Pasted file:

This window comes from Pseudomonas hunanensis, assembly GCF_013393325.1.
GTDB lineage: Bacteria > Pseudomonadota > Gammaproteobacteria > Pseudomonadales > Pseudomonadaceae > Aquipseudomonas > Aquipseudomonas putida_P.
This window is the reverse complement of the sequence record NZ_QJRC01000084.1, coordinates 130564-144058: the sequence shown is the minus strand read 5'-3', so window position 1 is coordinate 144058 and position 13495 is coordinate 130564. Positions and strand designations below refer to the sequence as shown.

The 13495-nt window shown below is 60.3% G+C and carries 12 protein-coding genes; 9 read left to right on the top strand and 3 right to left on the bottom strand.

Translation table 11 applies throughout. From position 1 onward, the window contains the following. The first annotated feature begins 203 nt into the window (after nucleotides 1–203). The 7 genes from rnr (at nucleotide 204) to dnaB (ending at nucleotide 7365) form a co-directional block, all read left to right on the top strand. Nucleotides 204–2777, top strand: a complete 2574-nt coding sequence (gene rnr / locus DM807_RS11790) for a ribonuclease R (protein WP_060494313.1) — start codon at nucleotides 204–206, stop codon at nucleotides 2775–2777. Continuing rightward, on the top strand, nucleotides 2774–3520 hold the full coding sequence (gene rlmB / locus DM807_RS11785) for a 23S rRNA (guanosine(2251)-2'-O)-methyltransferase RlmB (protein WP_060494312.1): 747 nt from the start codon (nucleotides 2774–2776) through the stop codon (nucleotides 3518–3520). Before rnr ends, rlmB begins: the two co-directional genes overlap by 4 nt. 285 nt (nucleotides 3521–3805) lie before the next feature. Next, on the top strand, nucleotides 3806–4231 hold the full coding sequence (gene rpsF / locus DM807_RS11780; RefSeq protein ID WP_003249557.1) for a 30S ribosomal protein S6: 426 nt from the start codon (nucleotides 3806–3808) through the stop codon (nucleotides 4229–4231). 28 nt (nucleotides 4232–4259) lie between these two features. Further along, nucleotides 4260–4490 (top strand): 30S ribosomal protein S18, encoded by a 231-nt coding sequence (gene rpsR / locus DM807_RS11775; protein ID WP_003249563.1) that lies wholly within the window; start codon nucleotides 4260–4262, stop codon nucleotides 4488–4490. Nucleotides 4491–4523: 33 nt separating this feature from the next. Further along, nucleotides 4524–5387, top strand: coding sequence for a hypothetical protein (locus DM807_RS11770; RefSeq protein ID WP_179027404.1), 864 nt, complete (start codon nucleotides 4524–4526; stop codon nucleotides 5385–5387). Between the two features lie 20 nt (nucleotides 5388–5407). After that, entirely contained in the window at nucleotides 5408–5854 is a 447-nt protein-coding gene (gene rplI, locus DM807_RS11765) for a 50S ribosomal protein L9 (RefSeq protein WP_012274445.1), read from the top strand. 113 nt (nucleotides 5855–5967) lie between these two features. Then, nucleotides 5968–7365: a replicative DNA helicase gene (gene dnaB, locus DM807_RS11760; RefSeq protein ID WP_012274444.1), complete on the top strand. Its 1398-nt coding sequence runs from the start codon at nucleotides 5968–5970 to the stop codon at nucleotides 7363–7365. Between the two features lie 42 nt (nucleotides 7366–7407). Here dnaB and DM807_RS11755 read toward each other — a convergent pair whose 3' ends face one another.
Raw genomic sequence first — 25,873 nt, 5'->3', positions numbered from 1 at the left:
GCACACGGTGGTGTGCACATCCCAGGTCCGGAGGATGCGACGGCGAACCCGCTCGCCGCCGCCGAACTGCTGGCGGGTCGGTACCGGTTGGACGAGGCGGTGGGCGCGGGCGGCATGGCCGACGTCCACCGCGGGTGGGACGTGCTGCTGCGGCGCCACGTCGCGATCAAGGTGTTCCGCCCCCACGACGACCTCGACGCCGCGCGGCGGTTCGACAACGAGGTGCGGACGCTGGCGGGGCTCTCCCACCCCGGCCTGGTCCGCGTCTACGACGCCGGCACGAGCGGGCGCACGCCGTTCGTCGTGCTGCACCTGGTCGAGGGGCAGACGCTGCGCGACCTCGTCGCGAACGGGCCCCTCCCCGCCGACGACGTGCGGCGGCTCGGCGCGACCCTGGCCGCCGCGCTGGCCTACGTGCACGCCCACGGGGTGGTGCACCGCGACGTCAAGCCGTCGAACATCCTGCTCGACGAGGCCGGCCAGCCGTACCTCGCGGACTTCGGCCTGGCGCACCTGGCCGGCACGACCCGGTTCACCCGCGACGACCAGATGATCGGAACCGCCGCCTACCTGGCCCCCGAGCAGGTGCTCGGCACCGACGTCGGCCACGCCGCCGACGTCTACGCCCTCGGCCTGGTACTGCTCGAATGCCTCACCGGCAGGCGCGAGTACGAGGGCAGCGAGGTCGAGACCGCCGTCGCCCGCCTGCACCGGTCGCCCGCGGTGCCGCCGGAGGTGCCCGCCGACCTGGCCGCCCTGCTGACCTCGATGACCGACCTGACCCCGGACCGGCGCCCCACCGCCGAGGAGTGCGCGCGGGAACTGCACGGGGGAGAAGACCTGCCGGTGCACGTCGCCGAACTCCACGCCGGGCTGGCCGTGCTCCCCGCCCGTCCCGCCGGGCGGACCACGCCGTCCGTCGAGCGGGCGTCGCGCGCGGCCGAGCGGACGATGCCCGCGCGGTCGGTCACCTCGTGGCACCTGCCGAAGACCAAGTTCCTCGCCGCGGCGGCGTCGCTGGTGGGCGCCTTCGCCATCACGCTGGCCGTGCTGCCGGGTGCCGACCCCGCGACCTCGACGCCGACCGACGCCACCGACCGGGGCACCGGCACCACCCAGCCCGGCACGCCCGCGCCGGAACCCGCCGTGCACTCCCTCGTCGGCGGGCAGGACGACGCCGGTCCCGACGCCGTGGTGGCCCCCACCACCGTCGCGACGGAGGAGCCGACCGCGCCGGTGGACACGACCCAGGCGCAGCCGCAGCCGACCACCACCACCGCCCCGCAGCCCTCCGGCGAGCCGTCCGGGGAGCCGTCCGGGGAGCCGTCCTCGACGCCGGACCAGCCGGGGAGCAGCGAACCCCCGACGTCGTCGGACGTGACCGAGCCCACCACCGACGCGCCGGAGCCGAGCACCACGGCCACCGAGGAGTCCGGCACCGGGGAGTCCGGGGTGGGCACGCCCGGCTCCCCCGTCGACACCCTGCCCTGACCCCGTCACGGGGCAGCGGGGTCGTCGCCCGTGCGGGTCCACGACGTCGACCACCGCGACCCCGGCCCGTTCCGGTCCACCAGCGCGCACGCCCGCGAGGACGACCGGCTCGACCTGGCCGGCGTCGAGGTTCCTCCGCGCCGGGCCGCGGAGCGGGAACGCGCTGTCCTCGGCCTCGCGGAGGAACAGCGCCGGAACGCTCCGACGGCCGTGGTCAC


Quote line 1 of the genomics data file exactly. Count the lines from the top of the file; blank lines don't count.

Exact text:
This window comes from Pseudomonas hunanensis, assembly GCF_013393325.1.